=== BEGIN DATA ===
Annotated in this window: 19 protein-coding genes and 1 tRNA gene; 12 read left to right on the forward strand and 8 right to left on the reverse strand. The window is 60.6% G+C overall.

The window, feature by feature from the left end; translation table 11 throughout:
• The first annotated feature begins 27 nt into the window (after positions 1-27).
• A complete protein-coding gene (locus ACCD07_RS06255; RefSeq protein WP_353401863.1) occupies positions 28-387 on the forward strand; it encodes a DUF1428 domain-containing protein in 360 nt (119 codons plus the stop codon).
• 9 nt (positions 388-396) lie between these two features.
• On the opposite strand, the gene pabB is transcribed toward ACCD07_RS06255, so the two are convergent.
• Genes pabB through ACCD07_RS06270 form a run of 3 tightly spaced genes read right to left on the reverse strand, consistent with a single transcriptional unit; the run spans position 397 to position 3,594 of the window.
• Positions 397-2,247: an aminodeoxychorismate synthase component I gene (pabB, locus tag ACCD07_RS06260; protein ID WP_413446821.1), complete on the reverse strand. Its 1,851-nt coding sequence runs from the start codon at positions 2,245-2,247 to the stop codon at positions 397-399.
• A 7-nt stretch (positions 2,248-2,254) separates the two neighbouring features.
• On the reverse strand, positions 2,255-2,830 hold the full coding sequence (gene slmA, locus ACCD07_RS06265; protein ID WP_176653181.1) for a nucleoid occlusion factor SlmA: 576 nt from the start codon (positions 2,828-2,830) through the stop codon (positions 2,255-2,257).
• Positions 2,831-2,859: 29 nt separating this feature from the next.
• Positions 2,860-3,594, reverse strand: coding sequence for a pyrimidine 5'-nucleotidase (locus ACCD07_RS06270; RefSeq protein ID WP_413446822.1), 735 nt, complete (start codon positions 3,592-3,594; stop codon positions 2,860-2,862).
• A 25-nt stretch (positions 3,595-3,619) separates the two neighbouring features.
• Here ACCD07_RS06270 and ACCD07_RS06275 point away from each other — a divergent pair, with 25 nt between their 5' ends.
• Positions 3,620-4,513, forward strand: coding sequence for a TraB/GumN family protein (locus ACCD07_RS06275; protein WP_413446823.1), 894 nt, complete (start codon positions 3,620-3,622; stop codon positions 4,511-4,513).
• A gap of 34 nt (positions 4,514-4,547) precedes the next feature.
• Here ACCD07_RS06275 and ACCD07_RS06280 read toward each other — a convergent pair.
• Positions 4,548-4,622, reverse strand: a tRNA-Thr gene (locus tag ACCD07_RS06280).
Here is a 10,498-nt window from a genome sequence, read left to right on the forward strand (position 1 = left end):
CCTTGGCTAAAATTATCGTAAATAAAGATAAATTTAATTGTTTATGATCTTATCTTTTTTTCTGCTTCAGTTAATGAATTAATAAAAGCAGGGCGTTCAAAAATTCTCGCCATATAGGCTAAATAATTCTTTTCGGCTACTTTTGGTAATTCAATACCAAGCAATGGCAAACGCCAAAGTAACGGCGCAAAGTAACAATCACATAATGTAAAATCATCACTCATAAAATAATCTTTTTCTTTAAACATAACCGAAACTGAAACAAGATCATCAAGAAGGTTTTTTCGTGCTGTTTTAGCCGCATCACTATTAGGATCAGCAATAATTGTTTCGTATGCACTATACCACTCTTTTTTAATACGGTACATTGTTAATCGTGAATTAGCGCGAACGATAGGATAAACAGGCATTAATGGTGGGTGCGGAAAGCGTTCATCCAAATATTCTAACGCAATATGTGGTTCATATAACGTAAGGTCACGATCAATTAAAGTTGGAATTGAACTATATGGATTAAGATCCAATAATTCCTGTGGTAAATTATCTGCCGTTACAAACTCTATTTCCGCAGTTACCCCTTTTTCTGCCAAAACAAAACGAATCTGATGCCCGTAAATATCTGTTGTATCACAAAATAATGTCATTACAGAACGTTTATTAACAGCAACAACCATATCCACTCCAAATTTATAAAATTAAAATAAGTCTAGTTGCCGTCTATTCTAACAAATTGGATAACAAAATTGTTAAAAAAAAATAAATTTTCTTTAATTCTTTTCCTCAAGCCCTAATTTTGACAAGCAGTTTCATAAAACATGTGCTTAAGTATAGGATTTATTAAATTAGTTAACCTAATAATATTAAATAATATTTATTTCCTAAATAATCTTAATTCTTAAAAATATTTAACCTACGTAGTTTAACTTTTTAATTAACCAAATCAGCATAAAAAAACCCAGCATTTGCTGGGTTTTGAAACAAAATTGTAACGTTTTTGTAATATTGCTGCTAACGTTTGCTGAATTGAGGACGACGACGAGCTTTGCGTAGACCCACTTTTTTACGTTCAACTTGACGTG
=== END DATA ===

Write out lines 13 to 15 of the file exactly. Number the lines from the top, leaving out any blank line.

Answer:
• A 25-nt stretch (positions 3,595-3,619) separates the two neighbouring features.
• Here ACCD07_RS06270 and ACCD07_RS06275 point away from each other — a divergent pair, with 25 nt between their 5' ends.
• Positions 3,620-4,513, forward strand: coding sequence for a TraB/GumN family protein (locus ACCD07_RS06275; protein WP_413446823.1), 894 nt, complete (start codon positions 3,620-3,622; stop codon positions 4,511-4,513).